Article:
sheila on October 23, 2017:
When i had my ear piercing, i passed out and threw up. It was not even a proper shot, come on. When i woke up, i felt as if i had slept for ages. Its frustrating.
noneyobusiness on August 09, 2017:
I've never passed out, I just get really bad nausea after needles. If I don't sit down, I'll eventually throw up.
Curls on June 20, 2017:
I have a dysautonomia where my blood pressure drops when I stand up still. Since getting that post virally I have vasovagal response to needles.
It seems to be triggered by the pain sensation causing the body systems to respond. It's not from fear or anxiety. I've never cared about shots/blood draws.
Squiggles is a new device to reduce pain during blood draws, being used by the Quest Lab (nationwide). Has anyone found it to reduce their body's reaction to the needle?
I had a blood draw today and it's as miserable as ever. So I want to remember to try this next time. Wondering if anyone else has yet??
Jason Campbell on September 30, 2015:
I personally seem to have developed the condition only when I got older as it wasn't a problem before as a child. What happens to me is of course just the anxiety before the shot which is hard to control at this point. When the shot happens my blood pressure shoots up, all the blood in my body feels hot whilst simultaneously my exterior goes cold, lose of color in my skin of course, terrible nausea and light headedness, and depending on the situation and where the shot is being administered I will pass out as well for a short time.
Mark on March 31, 2015:
It's stinks, going from anxious nervous, light head n feeling lost, telling me that I turned yellow, high BP to low, high HR to like 40 bpm and then back to normal all within 30 min. No bueno.
Brij Patel on January 01, 2015:
Whenever something involves a needle, I get really bad nausea... to the point where if I don't sit down, I'll throw up.
matt on February 12, 2014:
That is a terrible picture for this article. Almost some sort of cruel joke.
Melissa Flagg COA OSC from Rural Central Florida on September 28, 2012:
@TahoeDoc, you're quite welcome! I actually thought of another hub idea for you the other day and I got so caught up in writing the hub I just published that I totally forgot what it was! When I remember it I'll email it to you! :D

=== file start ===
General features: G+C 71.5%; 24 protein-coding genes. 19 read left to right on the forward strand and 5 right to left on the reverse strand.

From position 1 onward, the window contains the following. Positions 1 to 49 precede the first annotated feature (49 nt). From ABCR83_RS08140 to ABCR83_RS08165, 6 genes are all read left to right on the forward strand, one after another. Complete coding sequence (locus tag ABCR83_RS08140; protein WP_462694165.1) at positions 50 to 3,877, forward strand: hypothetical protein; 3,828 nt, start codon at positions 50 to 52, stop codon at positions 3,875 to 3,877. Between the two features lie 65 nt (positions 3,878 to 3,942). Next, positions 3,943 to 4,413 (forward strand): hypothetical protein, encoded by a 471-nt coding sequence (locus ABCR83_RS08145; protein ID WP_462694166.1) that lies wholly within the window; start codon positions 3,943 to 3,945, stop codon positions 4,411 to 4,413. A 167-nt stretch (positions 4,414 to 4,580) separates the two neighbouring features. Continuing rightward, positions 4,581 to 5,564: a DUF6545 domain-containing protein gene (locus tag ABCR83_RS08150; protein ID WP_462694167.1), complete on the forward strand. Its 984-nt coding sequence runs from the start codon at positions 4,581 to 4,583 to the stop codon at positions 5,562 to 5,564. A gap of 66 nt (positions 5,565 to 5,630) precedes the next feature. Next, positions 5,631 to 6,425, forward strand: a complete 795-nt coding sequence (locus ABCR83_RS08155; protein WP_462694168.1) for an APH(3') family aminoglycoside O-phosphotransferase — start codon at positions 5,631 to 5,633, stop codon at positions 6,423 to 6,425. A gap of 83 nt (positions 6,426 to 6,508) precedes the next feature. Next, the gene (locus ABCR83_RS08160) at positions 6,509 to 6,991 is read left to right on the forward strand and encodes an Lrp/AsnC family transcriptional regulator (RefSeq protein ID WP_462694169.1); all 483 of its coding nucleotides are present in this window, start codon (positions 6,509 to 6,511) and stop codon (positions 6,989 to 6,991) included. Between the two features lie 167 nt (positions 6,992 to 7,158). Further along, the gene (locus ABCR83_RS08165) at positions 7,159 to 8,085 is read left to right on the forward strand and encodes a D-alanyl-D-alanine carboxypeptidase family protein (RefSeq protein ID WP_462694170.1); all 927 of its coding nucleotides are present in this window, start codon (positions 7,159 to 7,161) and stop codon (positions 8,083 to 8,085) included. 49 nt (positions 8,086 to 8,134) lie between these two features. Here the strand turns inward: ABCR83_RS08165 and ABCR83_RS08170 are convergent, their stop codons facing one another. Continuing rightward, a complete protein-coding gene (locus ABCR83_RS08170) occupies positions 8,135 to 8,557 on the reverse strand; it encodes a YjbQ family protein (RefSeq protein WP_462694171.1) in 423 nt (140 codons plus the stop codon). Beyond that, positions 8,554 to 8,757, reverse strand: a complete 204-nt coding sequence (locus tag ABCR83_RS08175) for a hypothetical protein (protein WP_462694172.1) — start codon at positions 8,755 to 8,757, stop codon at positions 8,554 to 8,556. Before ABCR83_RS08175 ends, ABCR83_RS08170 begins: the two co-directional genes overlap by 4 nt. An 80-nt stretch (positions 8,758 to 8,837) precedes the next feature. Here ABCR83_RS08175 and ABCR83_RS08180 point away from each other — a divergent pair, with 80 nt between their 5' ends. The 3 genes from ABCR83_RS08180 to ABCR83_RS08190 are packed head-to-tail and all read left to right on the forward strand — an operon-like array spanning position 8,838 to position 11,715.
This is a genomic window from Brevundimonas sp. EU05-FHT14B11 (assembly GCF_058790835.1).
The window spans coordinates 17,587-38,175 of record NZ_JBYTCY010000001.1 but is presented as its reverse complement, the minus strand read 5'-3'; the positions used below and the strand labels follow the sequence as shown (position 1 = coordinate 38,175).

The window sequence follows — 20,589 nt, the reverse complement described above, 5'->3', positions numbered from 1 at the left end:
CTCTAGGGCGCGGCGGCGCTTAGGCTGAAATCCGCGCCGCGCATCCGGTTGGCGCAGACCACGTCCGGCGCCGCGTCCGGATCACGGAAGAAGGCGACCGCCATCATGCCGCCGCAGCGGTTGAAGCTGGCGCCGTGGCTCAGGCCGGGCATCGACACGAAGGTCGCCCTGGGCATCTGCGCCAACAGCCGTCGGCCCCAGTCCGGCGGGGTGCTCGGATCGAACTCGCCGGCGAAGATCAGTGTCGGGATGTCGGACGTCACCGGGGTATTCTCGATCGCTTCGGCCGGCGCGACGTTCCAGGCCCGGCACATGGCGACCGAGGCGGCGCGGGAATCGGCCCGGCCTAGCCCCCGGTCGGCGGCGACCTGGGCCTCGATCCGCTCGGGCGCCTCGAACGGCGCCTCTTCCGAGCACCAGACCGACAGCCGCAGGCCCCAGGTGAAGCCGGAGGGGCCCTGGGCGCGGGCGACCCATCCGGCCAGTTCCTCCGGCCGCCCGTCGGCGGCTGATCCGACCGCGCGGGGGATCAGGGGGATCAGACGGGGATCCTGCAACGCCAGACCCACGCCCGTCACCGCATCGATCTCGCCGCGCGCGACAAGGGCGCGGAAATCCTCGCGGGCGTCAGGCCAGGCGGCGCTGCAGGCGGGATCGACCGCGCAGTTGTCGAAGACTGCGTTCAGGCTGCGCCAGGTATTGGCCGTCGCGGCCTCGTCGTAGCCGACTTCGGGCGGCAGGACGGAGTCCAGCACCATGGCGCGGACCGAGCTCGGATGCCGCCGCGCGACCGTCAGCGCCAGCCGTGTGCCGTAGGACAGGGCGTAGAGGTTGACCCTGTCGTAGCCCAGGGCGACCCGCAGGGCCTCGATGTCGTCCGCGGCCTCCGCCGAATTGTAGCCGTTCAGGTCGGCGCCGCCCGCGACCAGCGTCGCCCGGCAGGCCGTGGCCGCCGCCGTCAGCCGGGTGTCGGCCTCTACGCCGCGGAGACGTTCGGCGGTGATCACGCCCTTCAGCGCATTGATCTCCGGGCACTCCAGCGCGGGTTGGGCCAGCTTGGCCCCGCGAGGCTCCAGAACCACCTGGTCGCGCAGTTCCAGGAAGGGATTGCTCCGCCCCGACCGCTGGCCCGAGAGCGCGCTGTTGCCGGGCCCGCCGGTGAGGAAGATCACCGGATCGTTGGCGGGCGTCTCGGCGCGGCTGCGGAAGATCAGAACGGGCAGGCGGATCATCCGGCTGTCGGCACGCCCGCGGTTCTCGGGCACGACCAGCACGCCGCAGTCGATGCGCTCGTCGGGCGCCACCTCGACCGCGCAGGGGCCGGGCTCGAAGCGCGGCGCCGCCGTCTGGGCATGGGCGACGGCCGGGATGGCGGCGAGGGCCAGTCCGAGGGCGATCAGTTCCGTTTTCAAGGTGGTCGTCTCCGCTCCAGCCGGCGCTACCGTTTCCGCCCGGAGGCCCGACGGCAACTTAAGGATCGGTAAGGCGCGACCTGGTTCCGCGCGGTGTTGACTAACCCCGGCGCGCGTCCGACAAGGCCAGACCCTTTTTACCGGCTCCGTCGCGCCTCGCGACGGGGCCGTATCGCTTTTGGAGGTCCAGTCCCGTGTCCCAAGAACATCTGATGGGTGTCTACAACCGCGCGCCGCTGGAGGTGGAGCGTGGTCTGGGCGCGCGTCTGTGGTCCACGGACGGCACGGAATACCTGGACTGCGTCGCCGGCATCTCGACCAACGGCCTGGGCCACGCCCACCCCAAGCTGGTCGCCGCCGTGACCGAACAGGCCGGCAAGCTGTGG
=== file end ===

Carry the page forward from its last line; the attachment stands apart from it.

Jennifer Tipping on September 28, 2012:
I have fainted convulsively every time I've had an IV in recent memory, including for 3 c-sections in the last 7 years. I learned about Buzzy, basically a vibrating bee with ice pack, and decided to use it if I ever had another needle procedure. For my hernia repair procedure last year, I used Buzzy at the IV site and I didn't faint. I was so relieved and the anesthesia staff were really amazed. www.buzzy4shots.com
Sherry Hewins from Sierra Foothills, CA on September 27, 2012:
Yep, that's me. I've had dizziness or fainting around needles all of my life. When I was a kid I even fainted from getting a shot.
TahoeDoc (author) from Lake Tahoe, California on September 27, 2012:
Hey, there you are DOM. I was going to message you to tell you 'thanks for the inspiration' for this one :)
Hope everyone is well and no needles are required any time soon.
Melissa Flagg COA OSC from Rural Central Florida on September 27, 2012:
Great hub TahoeDoc!! Very appropriate for my recent issues lol. It's so funny how people are different on this. Whenever I have blood drawn, I prefer to watch them stick and the collect, mainly to make sure it's done right, but my hubby can't see even the needle, let alone watch it go in! lol
Even as a kid though, I always wondered why my mom would make me turn my head, I always wanted to watch. I think it really has to do with how our brains are wired. People in the medical field definitely have different wiring as you well know. :D
I also loved your hub on NMBs, although I didn't get a chance to read all the way through it and comment, I was rudely interupted by an important phone call, but I'm going to go finish it now. I love your hubs because, like me, you get really detailed into the medications and medical applications. I learn so much from you!! :D
Keep up the AWESOME work, voted up and shared!
Amy Gillie from Indiana on September 27, 2012:
This JUST happened to me last week! I've been meaning to look for more information on it, but TahoeDoc saved the day. My episode was pretty scary for me, but the medical staff told me it was very common.
Nettlemere from Burnley, Lancashire, UK on September 27, 2012:
This is a very interesting reaction - what other circumstances has it been recorded in and do you think that yawning could be a symptom due to the reduced blood flow to the brain?